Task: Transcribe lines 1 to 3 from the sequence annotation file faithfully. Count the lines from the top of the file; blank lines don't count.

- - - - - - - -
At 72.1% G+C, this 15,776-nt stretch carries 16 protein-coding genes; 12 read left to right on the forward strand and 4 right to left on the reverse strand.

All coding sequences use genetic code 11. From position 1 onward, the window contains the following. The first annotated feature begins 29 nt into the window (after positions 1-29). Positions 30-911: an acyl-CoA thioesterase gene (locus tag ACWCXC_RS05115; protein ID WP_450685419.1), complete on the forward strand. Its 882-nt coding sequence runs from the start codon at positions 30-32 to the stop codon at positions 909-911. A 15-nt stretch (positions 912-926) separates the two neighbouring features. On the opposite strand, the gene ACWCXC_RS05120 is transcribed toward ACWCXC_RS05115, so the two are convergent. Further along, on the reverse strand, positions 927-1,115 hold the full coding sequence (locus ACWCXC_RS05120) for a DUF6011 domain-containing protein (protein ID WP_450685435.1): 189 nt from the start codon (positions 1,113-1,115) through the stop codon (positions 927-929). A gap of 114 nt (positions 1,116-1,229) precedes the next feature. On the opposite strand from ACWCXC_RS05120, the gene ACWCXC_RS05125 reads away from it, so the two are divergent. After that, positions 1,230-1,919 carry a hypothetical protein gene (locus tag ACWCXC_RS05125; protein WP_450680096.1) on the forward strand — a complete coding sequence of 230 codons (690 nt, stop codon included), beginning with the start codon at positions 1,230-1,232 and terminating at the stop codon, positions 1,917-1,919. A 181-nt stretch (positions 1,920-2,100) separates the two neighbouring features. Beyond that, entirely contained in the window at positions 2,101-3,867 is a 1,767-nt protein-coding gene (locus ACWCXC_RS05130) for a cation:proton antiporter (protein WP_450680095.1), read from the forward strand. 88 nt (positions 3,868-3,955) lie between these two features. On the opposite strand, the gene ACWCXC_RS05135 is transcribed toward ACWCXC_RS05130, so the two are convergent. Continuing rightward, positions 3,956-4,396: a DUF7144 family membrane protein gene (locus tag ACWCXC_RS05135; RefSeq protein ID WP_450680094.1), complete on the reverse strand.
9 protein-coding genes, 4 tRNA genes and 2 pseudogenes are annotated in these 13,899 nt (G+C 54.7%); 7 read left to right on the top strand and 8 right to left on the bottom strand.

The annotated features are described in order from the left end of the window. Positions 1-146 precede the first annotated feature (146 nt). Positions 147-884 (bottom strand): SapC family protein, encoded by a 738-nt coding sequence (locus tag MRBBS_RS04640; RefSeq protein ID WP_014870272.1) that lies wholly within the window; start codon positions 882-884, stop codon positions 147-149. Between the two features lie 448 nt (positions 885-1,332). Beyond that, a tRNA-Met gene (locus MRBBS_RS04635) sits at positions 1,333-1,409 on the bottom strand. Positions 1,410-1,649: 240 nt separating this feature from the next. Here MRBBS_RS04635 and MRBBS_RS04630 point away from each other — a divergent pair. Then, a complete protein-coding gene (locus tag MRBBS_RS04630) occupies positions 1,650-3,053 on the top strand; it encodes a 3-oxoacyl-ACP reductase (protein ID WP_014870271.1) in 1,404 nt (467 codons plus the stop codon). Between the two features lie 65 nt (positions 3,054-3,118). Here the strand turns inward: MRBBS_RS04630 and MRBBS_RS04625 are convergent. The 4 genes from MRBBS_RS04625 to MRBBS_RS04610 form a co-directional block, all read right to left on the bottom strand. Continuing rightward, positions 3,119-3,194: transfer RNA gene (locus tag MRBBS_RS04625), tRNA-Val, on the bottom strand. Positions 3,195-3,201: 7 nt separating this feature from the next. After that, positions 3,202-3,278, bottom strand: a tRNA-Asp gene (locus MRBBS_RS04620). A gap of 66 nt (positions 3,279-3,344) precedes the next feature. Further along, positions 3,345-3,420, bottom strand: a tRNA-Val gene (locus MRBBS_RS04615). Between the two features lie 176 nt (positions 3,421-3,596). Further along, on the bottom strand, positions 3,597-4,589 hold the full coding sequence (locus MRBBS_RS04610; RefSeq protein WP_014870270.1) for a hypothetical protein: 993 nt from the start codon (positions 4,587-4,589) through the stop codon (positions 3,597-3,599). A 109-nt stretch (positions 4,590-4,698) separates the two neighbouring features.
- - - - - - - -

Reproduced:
At 72.1% G+C, this 15,776-nt stretch carries 16 protein-coding genes; 12 read left to right on the forward strand and 4 right to left on the reverse strand.

All coding sequences use genetic code 11. From position 1 onward, the window contains the following. The first annotated feature begins 29 nt into the window (after positions 1-29). Positions 30-911: an acyl-CoA thioesterase gene (locus tag ACWCXC_RS05115; protein ID WP_450685419.1), complete on the forward strand. Its 882-nt coding sequence runs from the start codon at positions 30-32 to the stop codon at positions 909-911. A 15-nt stretch (positions 912-926) separates the two neighbouring features. On the opposite strand, the gene ACWCXC_RS05120 is transcribed toward ACWCXC_RS05115, so the two are convergent. Further along, on the reverse strand, positions 927-1,115 hold the full coding sequence (locus ACWCXC_RS05120) for a DUF6011 domain-containing protein (protein ID WP_450685435.1): 189 nt from the start codon (positions 1,113-1,115) through the stop codon (positions 927-929). A gap of 114 nt (positions 1,116-1,229) precedes the next feature. On the opposite strand from ACWCXC_RS05120, the gene ACWCXC_RS05125 reads away from it, so the two are divergent. After that, positions 1,230-1,919 carry a hypothetical protein gene (locus tag ACWCXC_RS05125; protein WP_450680096.1) on the forward strand — a complete coding sequence of 230 codons (690 nt, stop codon included), beginning with the start codon at positions 1,230-1,232 and terminating at the stop codon, positions 1,917-1,919. A 181-nt stretch (positions 1,920-2,100) separates the two neighbouring features. Beyond that, entirely contained in the window at positions 2,101-3,867 is a 1,767-nt protein-coding gene (locus ACWCXC_RS05130) for a cation:proton antiporter (protein WP_450680095.1), read from the forward strand. 88 nt (positions 3,868-3,955) lie between these two features. On the opposite strand, the gene ACWCXC_RS05135 is transcribed toward ACWCXC_RS05130, so the two are convergent. Continuing rightward, positions 3,956-4,396: a DUF7144 family membrane protein gene (locus tag ACWCXC_RS05135; RefSeq protein ID WP_450680094.1), complete on the reverse strand.
9 protein-coding genes, 4 tRNA genes and 2 pseudogenes are annotated in these 13,899 nt (G+C 54.7%); 7 read left to right on the top strand and 8 right to left on the bottom strand.